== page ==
Study Shows Drug Combination Could Treat Uveal Melanoma

Woman receiving an eye exam.

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Key Takeaways

  • A combination of two drugs, trametinib and hydroxychloroquine, has demonstrated the ability to inhibit tumor growth in mice. The researchers hope that the findings will be repeated in human clinical trials.
  • Uveal melanoma is the most common type of eye cancer, though overall eye cancer is rare.
  • Uveal melanoma is not the same as melanoma that affects the skin.

A new study from the Huntsman Cancer Institute (HCI) has revealed that a drug combination that was previously shown to stop tumor growth in pancreatic cancer has also shown promise at targeting uveal melanoma, the most common type of eye cancer.

Researchers from HCI, associated with the University of Utah, treated mice infected with uveal melanoma using two drugs—trametinib and hydroxychloroquine. The drug combination activated a cascade effect that caused tumor cell death and impeded tumor growth.

While the research was conducted in mice and still needs to be tried in humans, the initial results are promising.

“We know that there is good safety and tolerability data on each of these two medications individually and studies would have to assess the combination of effect in large clinical trials,” Prithvi Mruthyunjaya, MD, an associate professor of ophthalmology at Stanford University Medical Center who was not involved in the study, tells Verywell.

Mruthyunjaya, adds, “Being able to stop the cancer at multiple points in its growth potential is critical to inducing tumor death, which can make a significant improvement in survival for our patients."

What This Means For You

While eye cancer is rare, uveal melanoma is the most common form of eye cancer. If you have fair skin and blue eyes, you are at an increased risk for uveal melanoma. The symptoms of eye cancer are minimal, especially at the early stage of the disease when it is best to treat it. As new studies and research develop, treatment options may improve in the future.

What Is Uveal Melanoma?

According to the Ocular Melanoma Foundation (OMF), uveal melanoma (also called ocular melanoma or eye melanoma) is the most common primary eye cancer in adults. It occurs in the uveal tract of the eye, which includes the iris (the colored part of the eye). 

While it is not the same as skin melanoma, there are some similarities. Both types of melanoma are caused by cancerous melanocytes, a type of cell found in the skin, hair, and the lining of our internal organs, as well as in the eye.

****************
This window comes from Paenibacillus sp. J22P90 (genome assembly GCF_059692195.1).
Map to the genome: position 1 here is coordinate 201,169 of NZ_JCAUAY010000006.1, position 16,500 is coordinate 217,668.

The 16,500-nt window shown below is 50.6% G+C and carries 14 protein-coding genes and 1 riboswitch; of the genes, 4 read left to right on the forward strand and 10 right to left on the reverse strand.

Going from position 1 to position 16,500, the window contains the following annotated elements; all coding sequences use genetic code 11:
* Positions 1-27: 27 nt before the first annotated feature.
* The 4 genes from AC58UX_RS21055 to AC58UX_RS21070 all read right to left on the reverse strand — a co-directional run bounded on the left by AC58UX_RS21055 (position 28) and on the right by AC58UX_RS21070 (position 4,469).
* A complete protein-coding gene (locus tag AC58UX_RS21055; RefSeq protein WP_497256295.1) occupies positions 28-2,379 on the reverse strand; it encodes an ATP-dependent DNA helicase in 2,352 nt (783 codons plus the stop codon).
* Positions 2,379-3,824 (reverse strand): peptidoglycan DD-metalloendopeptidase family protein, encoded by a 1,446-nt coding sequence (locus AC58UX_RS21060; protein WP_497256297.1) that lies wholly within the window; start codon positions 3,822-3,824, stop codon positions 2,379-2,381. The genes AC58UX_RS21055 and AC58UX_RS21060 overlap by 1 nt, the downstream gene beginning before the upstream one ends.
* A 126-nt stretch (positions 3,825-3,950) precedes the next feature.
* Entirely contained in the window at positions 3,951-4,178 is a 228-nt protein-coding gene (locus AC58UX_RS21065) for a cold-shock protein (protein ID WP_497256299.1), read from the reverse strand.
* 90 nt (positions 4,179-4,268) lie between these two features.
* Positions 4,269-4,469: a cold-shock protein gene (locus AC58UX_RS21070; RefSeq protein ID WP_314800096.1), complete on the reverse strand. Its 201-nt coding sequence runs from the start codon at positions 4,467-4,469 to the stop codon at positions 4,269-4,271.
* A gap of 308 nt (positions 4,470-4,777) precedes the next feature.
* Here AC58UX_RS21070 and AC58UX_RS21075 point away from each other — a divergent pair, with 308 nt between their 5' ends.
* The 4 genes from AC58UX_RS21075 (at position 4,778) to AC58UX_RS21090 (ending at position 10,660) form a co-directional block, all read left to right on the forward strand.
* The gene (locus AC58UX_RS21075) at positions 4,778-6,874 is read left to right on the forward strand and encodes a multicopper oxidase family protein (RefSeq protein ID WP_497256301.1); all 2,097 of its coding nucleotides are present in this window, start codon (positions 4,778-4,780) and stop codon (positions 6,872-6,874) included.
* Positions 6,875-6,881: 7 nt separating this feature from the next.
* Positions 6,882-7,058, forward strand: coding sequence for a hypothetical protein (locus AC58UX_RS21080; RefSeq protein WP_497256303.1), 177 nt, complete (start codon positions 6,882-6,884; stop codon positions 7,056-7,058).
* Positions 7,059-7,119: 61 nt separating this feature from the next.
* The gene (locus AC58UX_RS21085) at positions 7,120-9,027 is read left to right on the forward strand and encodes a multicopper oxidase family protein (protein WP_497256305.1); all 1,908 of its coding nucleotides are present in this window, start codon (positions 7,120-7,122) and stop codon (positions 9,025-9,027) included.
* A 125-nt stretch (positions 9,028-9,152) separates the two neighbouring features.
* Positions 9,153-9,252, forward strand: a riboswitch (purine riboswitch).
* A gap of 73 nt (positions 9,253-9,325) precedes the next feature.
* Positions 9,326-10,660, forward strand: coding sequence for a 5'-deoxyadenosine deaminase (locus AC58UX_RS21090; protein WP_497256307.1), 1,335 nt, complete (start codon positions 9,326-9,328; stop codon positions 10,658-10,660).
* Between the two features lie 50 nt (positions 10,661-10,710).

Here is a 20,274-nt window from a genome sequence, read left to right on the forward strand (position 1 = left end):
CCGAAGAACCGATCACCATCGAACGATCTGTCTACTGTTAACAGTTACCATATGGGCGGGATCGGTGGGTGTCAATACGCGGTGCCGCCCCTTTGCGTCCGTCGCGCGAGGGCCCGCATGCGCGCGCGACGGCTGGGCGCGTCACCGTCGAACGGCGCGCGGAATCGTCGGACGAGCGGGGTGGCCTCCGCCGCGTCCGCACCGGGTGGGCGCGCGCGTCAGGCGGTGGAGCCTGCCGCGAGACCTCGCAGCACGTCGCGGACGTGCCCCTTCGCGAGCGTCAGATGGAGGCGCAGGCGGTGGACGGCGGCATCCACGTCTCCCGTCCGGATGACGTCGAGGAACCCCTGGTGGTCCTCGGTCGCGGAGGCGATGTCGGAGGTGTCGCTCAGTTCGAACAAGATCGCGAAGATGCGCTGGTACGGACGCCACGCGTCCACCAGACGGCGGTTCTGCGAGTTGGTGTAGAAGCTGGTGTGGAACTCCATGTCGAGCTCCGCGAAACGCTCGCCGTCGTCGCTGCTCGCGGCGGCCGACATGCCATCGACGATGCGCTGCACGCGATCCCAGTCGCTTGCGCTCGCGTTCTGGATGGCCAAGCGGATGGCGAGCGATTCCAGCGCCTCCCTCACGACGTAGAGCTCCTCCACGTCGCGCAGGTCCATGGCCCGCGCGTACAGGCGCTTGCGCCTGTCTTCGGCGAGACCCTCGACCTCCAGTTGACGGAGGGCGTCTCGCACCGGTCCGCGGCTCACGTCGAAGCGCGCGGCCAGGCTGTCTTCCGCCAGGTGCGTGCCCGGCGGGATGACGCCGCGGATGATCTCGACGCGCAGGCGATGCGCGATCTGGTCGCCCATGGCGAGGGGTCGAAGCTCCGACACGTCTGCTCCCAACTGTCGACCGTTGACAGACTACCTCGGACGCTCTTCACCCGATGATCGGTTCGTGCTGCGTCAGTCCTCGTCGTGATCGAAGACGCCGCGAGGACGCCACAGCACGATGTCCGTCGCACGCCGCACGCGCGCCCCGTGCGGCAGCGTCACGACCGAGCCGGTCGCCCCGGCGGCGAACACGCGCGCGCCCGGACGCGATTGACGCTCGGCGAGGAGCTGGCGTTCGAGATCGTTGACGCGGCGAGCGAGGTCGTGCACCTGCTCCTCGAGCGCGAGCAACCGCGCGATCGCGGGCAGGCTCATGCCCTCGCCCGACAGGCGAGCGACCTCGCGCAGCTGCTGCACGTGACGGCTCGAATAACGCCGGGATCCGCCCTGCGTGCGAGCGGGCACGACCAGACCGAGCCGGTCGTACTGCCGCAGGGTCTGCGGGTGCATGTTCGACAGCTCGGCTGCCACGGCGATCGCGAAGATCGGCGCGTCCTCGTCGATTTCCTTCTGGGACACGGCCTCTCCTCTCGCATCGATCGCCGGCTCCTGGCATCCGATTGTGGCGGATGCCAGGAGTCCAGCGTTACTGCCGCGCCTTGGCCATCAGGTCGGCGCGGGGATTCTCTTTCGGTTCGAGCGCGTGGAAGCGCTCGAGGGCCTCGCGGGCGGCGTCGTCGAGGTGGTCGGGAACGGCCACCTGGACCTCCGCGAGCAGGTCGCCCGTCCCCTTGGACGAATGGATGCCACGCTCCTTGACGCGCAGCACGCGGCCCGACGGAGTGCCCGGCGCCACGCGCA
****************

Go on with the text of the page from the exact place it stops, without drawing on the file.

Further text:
According to the Kellogg Eye Center at the University of Michigan, there are about 2,200 new cases of uveal melanoma each year (about 6 cases per one million people). Uveal melanoma is most often diagnosed in people with fair skin and blue eyes.

UV tumors are often malignant. Uveal melanoma will spread (metastasize) to the liver in about 50% of people with the type of cancer. When it spreads to the liver, it can prove fatal.

“Treatment of late-stage or metastatic uveal melanoma continues to be a challenge,” says Mruthyunjaya. “The mainstay of therapy is a combination of systemic agents, and also localized infusion of chemotherapy into the affected organs like the liver.”

Diagnosis and Treatment

Most cases are discovered during a routine eye exam, which is one reason having an annual exam is important. If uveal melanoma is suspected during a routine eye exam, the diagnosis can be made without a biopsy. From there, an eye specialist will determine the patient's prognosis and treatment options using the following criteria:

  • How the melanoma cells look under a microscope
  • The size and thickness of the tumor
  • The part of the eye the tumor is in (the iris, ciliary body, or choroid)
  • Whether the tumor has spread within the eye or to other places in the body
  • Whether there are certain changes in the gene linked to intraocular melanoma
  • The patient's age and general health
  • Whether the tumor has recurred (come back) after treatment

Prithvi Mruthyunjaya, MD

Treatment of late-stage or metastatic uveal melanoma continues to be a challenge.

— Prithvi Mruthyunjaya, MD

Uveal melanoma is a rare type of cancer, making treatment challenging. According to the NCI, there are currently five standard treatments available to patients:

  • "Watchful waiting" (where the patient is carefully looked after by their healthcare provider, but they do not choose a specific treatment)
  • Surgery
  • Radiation therapy
  • Photocoagulation
  • Thermotherapy

Future Research

Research on the mechanisms of uveal melanoma as well as exploring new treatment options through clinical trials has become more prevalent in the last couple of years, but there is still a lot of work needed to understand how to prevent and treat this form of cancer.

“Though a lot of work is being done, the bar is still low for treatment options for our patients,” Mruthyunjaya says. “There have been promising clinical trials utilizing novel technologies that may hold promise for the future.”

3 Sources
Verywell Health uses only high-quality sources, including peer-reviewed studies, to support the facts within our articles. Read our editorial process to learn more about how we fact-check and keep our content accurate, reliable, and trustworthy.
  1. Truong A, Yoo J, Scherzer M, Sanchez J, Dale K, Kinsey C, et al. Chloroquine sensitizes GNAQ/11-mutated melanoma to MEK1/2 InhibitionClinical Cancer Research. CCR-20-1675. doi:10.1158/1078-0432.CCR-20-1675

  2. Ocular Melanoma Foundation. About Ocular/Uveal Melanoma.

  3. Kellogg Eye Center, Michigan Medicine. Uveal Melanoma (Ocular Melanoma).

By Amy Isler, RN, MSN, CSN
Amy Isler, RN, MSN, CSN, is a registered nurse with over six years of patient experience. She is a credentialed school nurse in California.